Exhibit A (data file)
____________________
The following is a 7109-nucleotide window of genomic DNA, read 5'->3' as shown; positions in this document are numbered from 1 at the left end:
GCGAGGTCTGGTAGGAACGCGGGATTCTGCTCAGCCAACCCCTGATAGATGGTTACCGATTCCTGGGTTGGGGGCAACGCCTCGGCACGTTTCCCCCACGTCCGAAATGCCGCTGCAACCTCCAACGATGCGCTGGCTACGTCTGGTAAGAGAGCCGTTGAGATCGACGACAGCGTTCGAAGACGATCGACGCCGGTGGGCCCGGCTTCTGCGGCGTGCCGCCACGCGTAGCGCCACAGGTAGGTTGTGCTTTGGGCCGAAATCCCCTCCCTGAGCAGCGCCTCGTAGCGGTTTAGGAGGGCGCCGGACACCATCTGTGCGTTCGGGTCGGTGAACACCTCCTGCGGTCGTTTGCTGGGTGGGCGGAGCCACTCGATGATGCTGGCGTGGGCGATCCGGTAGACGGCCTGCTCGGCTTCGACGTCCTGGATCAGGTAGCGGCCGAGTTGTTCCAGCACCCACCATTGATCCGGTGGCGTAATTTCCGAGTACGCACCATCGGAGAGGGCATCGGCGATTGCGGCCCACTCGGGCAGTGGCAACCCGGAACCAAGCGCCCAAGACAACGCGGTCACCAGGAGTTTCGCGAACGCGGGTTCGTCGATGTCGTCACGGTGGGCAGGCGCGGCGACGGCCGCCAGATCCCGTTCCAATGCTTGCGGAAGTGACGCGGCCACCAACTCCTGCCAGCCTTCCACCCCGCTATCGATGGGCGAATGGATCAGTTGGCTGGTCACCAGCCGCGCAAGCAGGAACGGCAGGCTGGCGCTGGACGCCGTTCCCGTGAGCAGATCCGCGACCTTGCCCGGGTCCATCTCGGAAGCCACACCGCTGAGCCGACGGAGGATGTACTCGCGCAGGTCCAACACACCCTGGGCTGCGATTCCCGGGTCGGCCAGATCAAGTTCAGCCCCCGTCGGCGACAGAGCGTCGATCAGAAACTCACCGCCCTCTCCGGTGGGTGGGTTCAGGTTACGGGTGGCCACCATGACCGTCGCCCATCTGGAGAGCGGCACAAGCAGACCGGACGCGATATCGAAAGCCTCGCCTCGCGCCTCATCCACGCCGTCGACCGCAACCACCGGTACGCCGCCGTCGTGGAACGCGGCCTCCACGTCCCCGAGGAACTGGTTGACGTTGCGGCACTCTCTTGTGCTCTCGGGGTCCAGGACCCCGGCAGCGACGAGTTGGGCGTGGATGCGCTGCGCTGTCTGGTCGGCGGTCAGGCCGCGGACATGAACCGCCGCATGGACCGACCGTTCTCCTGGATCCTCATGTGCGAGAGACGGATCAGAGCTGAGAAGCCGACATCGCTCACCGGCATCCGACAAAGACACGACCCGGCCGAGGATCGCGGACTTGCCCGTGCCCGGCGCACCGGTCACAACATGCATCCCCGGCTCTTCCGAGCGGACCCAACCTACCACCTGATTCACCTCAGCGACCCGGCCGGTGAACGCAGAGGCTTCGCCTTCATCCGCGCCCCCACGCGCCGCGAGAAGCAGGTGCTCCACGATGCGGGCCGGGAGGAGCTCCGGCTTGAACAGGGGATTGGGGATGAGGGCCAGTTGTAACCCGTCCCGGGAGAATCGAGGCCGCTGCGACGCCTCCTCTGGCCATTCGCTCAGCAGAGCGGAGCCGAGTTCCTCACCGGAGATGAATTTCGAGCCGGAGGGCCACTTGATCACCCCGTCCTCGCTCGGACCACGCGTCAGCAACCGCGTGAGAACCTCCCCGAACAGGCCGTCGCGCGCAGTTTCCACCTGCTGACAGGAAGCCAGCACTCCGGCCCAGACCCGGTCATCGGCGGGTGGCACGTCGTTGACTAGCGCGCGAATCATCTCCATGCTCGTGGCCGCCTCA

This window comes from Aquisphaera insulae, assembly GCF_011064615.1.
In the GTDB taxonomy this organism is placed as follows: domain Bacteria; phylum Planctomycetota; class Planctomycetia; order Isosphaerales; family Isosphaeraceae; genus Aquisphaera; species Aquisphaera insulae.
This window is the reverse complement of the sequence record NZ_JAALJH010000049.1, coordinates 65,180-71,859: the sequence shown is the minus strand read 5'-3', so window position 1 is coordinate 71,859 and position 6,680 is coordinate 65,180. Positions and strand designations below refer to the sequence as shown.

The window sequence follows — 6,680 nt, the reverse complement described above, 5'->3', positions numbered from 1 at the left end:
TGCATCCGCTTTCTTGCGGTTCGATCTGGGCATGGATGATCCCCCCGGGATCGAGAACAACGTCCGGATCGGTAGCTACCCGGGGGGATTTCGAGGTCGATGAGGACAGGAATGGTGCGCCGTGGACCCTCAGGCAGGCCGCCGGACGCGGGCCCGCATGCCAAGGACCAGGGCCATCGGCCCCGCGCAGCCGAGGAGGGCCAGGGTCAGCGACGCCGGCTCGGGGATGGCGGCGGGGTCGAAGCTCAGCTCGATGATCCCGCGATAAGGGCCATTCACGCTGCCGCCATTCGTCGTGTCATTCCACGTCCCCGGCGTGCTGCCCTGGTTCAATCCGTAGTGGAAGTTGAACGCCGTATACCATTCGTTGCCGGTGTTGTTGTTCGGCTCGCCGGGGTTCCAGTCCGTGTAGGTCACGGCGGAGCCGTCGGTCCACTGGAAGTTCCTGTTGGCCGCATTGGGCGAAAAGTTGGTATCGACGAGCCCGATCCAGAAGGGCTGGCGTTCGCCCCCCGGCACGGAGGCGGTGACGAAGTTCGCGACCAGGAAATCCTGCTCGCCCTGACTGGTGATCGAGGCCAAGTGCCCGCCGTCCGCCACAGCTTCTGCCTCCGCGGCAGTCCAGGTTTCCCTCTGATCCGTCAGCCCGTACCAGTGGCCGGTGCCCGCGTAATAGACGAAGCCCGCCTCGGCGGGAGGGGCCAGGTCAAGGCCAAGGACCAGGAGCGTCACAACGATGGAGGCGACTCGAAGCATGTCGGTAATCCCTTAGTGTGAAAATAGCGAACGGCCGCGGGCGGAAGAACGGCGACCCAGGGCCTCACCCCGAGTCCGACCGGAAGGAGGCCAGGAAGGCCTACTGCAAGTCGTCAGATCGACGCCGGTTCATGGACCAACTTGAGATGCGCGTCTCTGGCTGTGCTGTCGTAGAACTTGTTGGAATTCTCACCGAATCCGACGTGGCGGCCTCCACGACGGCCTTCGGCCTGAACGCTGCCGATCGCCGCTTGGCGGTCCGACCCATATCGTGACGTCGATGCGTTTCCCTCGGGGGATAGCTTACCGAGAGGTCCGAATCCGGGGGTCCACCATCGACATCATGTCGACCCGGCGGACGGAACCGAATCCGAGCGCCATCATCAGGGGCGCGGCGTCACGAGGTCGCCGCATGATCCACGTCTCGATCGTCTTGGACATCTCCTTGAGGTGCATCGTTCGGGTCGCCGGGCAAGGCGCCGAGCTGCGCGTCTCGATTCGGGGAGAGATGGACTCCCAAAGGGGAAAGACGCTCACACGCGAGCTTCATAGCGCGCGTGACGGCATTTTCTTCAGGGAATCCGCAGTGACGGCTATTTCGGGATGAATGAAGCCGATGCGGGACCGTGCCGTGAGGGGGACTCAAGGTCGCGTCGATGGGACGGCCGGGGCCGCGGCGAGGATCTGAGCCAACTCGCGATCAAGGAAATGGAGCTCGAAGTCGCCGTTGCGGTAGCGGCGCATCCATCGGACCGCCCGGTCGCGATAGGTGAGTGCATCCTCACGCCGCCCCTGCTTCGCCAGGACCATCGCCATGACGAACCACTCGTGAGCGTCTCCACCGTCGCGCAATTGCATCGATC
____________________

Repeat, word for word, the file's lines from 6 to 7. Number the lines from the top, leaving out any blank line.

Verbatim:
The window sequence follows — 6,680 nt, the reverse complement described above, 5'->3', positions numbered from 1 at the left end:
TGCATCCGCTTTCTTGCGGTTCGATCTGGGCATGGATGATCCCCCCGGGATCGAGAACAACGTCCGGATCGGTAGCTACCCGGGGGGATTTCGAGGTCGATGAGGACAGGAATGGTGCGCCGTGGACCCTCAGGCAGGCCGCCGGACGCGGGCCCGCATGCCAAGGACCAGGGCCATCGGCCCCGCGCAGCCGAGGAGGGCCAGGGTCAGCGACGCCGGCTCGGGGATGGCGGCGGGGTCGAAGCTCAGCTCGATGATCCCGCGATAAGGGCCATTCACGCTGCCGCCATTCGTCGTGTCATTCCACGTCCCCGGCGTGCTGCCCTGGTTCAATCCGTAGTGGAAGTTGAACGCCGTATACCATTCGTTGCCGGTGTTGTTGTTCGGCTCGCCGGGGTTCCAGTCCGTGTAGGTCACGGCGGAGCCGTCGGTCCACTGGAAGTTCCTGTTGGCCGCATTGGGCGAAAAGTTGGTATCGACGAGCCCGATCCAGAAGGGCTGGCGTTCGCCCCCCGGCACGGAGGCGGTGACGAAGTTCGCGACCAGGAAATCCTGCTCGCCCTGACTGGTGATCGAGGCCAAGTGCCCGCCGTCCGCCACAGCTTCTGCCTCCGCGGCAGTCCAGGTTTCCCTCTGATCCGTCAGCCCGTACCAGTGGCCGGTGCCCGCGTAATAGACGAAGCCCGCCTCGGCGGGAGGGGCCAGGTCAAGGCCAAGGACCAGGAGCGTCACAACGATGGAGGCGACTCGAAGCATGTCGGTAATCCCTTAGTGTGAAAATAGCGAACGGCCGCGGGCGGAAGAACGGCGACCCAGGGCCTCACCCCGAGTCCGACCGGAAGGAGGCCAGGAAGGCCTACTGCAAGTCGTCAGATCGACGCCGGTTCATGGACCAACTTGAGATGCGCGTCTCTGGCTGTGCTGTCGTAGAACTTGTTGGAATTCTCACCGAATCCGACGTGGCGGCCTCCACGACGGCCTTCGGCCTGAACGCTGCCGATCGCCGCTTGGCGGTCCGACCCATATCGTGACGTCGATGCGTTTCCCTCGGGGGATAGCTTACCGAGAGGTCCGAATCCGGGGGTCCACCATCGACATCATGTCGACCCGGCGGACGGAACCGAATCCGAGCGCCATCATCAGGGGCGCGGCGTCACGAGGTCGCCGCATGATCCACGTCTCGATCGTCTTGGACATCTCCTTGAGGTGCATCGTTCGGGTCGCCGGGCAAGGCGCCGAGCTGCGCGTCTCGATTCGGGGAGAGATGGACTCCCAAAGGGGAAAGACGCTCACACGCGAGCTTCATAGCGCGCGTGACGGCATTTTCTTCAGGGAATCCGCAGTGACGGCTATTTCGGGATGAATGAAGCCGATGCGGGACCGTGCCGTGAGGGGGACTCAAGGTCGCGTCGATGGGACGGCCGGGGCCGCGGCGAGGATCTGAGCCAACTCGCGATCAAGGAAATGGAGCTCGAAGTCGCCGTTGCGGTAGCGGCGCATCCATCGGACCGCCCGGTCGCGATAGGTGAGTGCATCCTCACGCCGCCCCTGCTTCGCCAGGACCATCGCCATGACGAACCACTCGTGAGCGTCTCCACCGTCGCGCAATTGCATCGATC